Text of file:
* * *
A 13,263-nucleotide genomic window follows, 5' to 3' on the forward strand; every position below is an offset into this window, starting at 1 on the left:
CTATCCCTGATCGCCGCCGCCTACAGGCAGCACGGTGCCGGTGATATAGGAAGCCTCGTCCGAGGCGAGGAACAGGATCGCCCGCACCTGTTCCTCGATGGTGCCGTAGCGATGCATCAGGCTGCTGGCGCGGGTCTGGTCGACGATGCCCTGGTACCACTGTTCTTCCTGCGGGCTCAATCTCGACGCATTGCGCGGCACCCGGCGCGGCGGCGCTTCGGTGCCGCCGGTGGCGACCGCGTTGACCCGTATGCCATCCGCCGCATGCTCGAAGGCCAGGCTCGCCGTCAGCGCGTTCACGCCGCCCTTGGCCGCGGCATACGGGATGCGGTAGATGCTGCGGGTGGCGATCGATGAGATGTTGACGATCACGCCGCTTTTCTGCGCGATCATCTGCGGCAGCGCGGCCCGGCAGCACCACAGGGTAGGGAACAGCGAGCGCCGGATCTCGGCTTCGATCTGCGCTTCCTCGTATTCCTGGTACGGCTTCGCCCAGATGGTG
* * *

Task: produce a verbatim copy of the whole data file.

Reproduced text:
A 13,263-nucleotide genomic window follows, 5' to 3' on the forward strand; every position below is an offset into this window, starting at 1 on the left:
CTATCCCTGATCGCCGCCGCCTACAGGCAGCACGGTGCCGGTGATATAGGAAGCCTCGTCCGAGGCGAGGAACAGGATCGCCCGCACCTGTTCCTCGATGGTGCCGTAGCGATGCATCAGGCTGCTGGCGCGGGTCTGGTCGACGATGCCCTGGTACCACTGTTCTTCCTGCGGGCTCAATCTCGACGCATTGCGCGGCACCCGGCGCGGCGGCGCTTCGGTGCCGCCGGTGGCGACCGCGTTGACCCGTATGCCATCCGCCGCATGCTCGAAGGCCAGGCTCGCCGTCAGCGCGTTCACGCCGCCCTTGGCCGCGGCATACGGGATGCGGTAGATGCTGCGGGTGGCGATCGATGAGATGTTGACGATCACGCCGCTTTTCTGCGCGATCATCTGCGGCAGCGCGGCCCGGCAGCACCACAGGGTAGGGAACAGCGAGCGCCGGATCTCGGCTTCGATCTGCGCTTCCTCGTATTCCTGGTACGGCTTCGCCCAGATGGTG